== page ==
Homemade Calamine Lotion Recipe: You Can Make it Naturally, at Home

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Homemade Calamine Lotion Recipe DIY

Poison ivy season is upon us! So let’s learn how to make this homemade DIY calamine lotion recipe so we can help heal poison ivy naturally.

Calamine lotion is one of those topical skin treatments that are indispensable. It is a known itch reliever and can help speed the healing of rashes and hives. While you can get it online or at most any grocery store or pharmacy, some contain preservatives and things you don’t need. You can make your own for a lot less!

Tip: Read this article for poison ivy treatments.

Calamine Lotion Ingredients


Calamine lotion consists of two main ingredients with a few minor ones. The first is zinc oxide. Zinc oxide has long been used for sunscreen as it is opaque. The active compounds make it astringent as well as drying. You’ll need a drying agent for rashes like poison ivy and chickenpox.

The next ingredient is ferric oxide. Ferric oxide comes from iron compounds and is an antipruritic. This means that it can help to relieve itching. While ferric oxide can be tough to get your hands on, iron oxide, like those powders used for soap coloring, makes a great substitute. The red will give you the distinct pink color that we are all familiar with, but you can use any oxide color. Just be sure to use a skin-safe oxide in this homemade calamine lotion recipe. Don’t use oxides intended for things such as ceramics, as they can be toxic. Also, be aware that there are synthetic oxides available. While these can give you great color, they don’t have the therapeutic properties that iron oxide does.

Other Ingredients

Other minor ingredients include bentonite clay, which is also drying and provides “slip” to your lotion. Calcium hydroxide, which is also an anti-itching agent, find it online or in some ethnic grocery stores, water, and if you need more hydration, you can add glycerin or aloe vera gel. If you are combatting any rash that contains liquid or is “weeping”, you’ll want to omit these ingredients. Both are humectants, drawing moisture from the air. Adding more moisture will inhibit drying and healing. You can add essential oils, such as lavender if you wish. Some essential oils are antibacterial and can help speed healing.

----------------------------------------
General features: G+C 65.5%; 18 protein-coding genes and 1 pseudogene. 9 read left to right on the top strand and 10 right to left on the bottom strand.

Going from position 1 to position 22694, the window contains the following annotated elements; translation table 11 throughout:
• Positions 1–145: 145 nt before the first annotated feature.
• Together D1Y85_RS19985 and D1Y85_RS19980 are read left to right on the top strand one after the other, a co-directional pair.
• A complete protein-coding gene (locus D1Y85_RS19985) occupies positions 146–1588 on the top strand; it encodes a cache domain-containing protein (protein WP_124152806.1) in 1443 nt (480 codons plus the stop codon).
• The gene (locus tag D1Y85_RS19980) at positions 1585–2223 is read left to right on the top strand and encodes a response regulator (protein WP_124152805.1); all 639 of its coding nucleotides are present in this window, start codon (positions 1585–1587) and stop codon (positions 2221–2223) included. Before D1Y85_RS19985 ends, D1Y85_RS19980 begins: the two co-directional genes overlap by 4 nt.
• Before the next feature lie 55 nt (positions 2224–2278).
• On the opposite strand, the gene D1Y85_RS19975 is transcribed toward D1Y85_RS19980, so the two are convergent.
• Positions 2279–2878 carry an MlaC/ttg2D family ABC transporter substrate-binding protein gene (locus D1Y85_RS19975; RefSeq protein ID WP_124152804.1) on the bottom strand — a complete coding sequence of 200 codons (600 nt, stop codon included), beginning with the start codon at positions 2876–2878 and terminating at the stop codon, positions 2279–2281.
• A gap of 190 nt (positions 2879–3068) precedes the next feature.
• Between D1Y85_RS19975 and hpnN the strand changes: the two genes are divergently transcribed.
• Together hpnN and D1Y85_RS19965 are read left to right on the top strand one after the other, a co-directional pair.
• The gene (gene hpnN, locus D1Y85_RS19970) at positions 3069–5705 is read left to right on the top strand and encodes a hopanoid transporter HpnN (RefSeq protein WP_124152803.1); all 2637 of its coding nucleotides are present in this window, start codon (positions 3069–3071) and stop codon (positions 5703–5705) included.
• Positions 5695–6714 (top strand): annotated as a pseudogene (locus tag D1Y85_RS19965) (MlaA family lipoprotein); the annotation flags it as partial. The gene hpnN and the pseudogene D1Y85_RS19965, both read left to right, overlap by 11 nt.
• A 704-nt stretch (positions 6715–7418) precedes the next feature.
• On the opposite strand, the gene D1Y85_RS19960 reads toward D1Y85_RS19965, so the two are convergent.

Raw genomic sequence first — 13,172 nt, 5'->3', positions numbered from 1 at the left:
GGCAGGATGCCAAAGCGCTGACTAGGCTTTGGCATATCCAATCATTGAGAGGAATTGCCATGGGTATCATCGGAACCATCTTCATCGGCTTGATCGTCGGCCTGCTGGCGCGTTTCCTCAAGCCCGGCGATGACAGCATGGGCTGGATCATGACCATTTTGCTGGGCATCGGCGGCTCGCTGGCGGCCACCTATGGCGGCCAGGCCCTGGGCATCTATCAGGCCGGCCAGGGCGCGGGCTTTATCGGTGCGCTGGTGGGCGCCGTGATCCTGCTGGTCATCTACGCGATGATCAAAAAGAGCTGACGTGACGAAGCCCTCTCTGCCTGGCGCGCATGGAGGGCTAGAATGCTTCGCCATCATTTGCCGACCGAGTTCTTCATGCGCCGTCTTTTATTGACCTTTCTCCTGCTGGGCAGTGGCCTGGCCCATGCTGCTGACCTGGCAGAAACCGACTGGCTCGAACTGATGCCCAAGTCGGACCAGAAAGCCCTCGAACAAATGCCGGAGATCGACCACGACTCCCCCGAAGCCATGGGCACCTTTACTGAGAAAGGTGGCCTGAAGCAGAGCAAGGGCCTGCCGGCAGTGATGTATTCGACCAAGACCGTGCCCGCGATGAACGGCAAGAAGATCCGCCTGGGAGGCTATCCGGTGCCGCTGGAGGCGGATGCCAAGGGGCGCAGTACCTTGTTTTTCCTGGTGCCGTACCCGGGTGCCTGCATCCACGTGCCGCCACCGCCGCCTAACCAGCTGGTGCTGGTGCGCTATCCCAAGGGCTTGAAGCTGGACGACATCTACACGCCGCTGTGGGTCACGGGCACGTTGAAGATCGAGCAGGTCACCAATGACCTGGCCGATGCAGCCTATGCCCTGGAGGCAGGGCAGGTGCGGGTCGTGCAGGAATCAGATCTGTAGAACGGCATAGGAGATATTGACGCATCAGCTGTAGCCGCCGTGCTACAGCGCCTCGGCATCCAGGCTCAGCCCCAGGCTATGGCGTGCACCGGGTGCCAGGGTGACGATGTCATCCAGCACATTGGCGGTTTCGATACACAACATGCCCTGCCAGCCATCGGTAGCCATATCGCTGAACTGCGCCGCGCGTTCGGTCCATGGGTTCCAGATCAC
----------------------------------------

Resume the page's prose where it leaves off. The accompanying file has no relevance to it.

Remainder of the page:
Homemade Calamine Lotion Recipe DIY

Homemade Calamine Lotion Recipe

Poison ivy season will soon be upon us and, depending on where you live, it may already be. So let’s learn how to make this homemade calamine lotion recipe.
Prep Time
5 minutes
Active Time
5 minutes
Total Time
10 minutes
4 ounces
Estimated Cost



  1. To make this homemade calamine lotion recipe, start by mixing the powders carefully, avoiding breathing in the dust.
  2. Add the water and mix well. Continue to mix until it is smooth and creamy.


The shelf life for this is about a week. To make it last longer, you can keep it in the refrigerator or add something like Linatural™ or Leucidal™. Both are natural preservatives and can help to extend the shelf life of your products.

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Substitute Homemade Calamine Lotion Ingredients

As mentioned before, you can substitute iron oxide for ferric oxide in this homemade calamine lotion recipe. Both are antipruritic and can help to relieve itching. Instead of zinc oxide, you can use titanium dioxide. Both are drying agents in products such as diaper rash cream. Instead of bentonite clay, kaolin clay, French green clay, and Sea clays are all drying to some extent. You can use them in the same way. You can replace calcium Hydroxide with baking soda. Both are good at relieving itching.

As far as essential oils go, lavender is always a good bet. It can help by being antibacterial and can help in the growth of new skin cells. Other good choices would be tea tree, rosemary, frankincense, rose, and chamomile. Most essential oils have some good properties to them, but these especially are good for healing the skin.

This homemade DIY calamine lotion recipe is great for itchy rashes. Why not make your own?


About Debra Maslowski

Debra is a master gardener, a certified herbalist, a natural living instructor, and more. She taught Matt and Betsy how to make soap so they decided to bring her on as a staff writer! Debra recently started an organic herb farm in the mountains of Western North Carolina. You can even purchase her handmade products on Amazon!

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